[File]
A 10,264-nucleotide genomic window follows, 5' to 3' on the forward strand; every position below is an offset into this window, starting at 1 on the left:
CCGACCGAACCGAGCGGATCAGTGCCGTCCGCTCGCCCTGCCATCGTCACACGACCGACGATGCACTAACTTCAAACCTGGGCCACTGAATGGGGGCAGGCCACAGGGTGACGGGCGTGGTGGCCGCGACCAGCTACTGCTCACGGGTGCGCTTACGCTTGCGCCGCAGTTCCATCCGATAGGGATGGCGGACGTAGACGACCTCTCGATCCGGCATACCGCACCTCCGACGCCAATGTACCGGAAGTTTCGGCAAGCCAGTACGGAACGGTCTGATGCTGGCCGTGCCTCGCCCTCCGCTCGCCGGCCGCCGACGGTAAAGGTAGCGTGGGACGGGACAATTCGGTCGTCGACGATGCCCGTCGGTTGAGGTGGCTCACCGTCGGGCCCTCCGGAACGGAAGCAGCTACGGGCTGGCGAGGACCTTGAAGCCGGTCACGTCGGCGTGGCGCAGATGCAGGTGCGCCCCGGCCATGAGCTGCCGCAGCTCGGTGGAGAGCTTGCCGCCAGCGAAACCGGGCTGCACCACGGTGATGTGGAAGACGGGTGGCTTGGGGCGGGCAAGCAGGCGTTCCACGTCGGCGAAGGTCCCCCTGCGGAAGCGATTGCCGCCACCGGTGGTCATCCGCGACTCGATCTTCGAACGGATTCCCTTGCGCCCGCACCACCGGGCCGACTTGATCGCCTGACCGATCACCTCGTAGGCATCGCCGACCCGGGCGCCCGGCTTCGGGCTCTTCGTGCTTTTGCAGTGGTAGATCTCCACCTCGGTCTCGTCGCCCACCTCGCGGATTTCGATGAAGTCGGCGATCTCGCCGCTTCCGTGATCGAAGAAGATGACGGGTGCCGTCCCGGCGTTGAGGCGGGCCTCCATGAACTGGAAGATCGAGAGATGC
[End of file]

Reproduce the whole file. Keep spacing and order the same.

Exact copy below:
A 10,264-nucleotide genomic window follows, 5' to 3' on the forward strand; every position below is an offset into this window, starting at 1 on the left:
CCGACCGAACCGAGCGGATCAGTGCCGTCCGCTCGCCCTGCCATCGTCACACGACCGACGATGCACTAACTTCAAACCTGGGCCACTGAATGGGGGCAGGCCACAGGGTGACGGGCGTGGTGGCCGCGACCAGCTACTGCTCACGGGTGCGCTTACGCTTGCGCCGCAGTTCCATCCGATAGGGATGGCGGACGTAGACGACCTCTCGATCCGGCATACCGCACCTCCGACGCCAATGTACCGGAAGTTTCGGCAAGCCAGTACGGAACGGTCTGATGCTGGCCGTGCCTCGCCCTCCGCTCGCCGGCCGCCGACGGTAAAGGTAGCGTGGGACGGGACAATTCGGTCGTCGACGATGCCCGTCGGTTGAGGTGGCTCACCGTCGGGCCCTCCGGAACGGAAGCAGCTACGGGCTGGCGAGGACCTTGAAGCCGGTCACGTCGGCGTGGCGCAGATGCAGGTGCGCCCCGGCCATGAGCTGCCGCAGCTCGGTGGAGAGCTTGCCGCCAGCGAAACCGGGCTGCACCACGGTGATGTGGAAGACGGGTGGCTTGGGGCGGGCAAGCAGGCGTTCCACGTCGGCGAAGGTCCCCCTGCGGAAGCGATTGCCGCCACCGGTGGTCATCCGCGACTCGATCTTCGAACGGATTCCCTTGCGCCCGCACCACCGGGCCGACTTGATCGCCTGACCGATCACCTCGTAGGCATCGCCGACCCGGGCGCCCGGCTTCGGGCTCTTCGTGCTTTTGCAGTGGTAGATCTCCACCTCGGTCTCGTCGCCCACCTCGCGGATTTCGATGAAGTCGGCGATCTCGCCGCTTCCGTGATCGAAGAAGATGACGGGTGCCGTCCCGGCGTTGAGGCGGGCCTCCATGAACTGGAAGATCGAGAGATGC